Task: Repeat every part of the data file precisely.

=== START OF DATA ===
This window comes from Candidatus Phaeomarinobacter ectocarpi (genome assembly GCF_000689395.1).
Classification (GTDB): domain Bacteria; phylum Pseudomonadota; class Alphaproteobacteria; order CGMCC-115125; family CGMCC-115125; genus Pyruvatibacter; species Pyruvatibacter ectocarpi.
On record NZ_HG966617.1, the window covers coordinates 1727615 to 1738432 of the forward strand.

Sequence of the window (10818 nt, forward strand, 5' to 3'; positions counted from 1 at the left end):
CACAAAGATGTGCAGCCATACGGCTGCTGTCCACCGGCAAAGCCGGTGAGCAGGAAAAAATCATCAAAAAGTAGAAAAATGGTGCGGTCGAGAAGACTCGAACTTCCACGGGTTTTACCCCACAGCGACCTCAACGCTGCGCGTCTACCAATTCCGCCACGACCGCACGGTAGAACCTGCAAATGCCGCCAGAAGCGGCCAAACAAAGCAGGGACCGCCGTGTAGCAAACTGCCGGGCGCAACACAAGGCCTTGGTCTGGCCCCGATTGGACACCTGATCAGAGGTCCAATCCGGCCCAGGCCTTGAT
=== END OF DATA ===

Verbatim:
This window comes from Candidatus Phaeomarinobacter ectocarpi (genome assembly GCF_000689395.1).
Classification (GTDB): domain Bacteria; phylum Pseudomonadota; class Alphaproteobacteria; order CGMCC-115125; family CGMCC-115125; genus Pyruvatibacter; species Pyruvatibacter ectocarpi.
On record NZ_HG966617.1, the window covers coordinates 1727615 to 1738432 of the forward strand.

Sequence of the window (10818 nt, forward strand, 5' to 3'; positions counted from 1 at the left end):
CACAAAGATGTGCAGCCATACGGCTGCTGTCCACCGGCAAAGCCGGTGAGCAGGAAAAAATCATCAAAAAGTAGAAAAATGGTGCGGTCGAGAAGACTCGAACTTCCACGGGTTTTACCCCACAGCGACCTCAACGCTGCGCGTCTACCAATTCCGCCACGACCGCACGGTAGAACCTGCAAATGCCGCCAGAAGCGGCCAAACAAAGCAGGGACCGCCGTGTAGCAAACTGCCGGGCGCAACACAAGGCCTTGGTCTGGCCCCGATTGGACACCTGATCAGAGGTCCAATCCGGCCCAGGCCTTGAT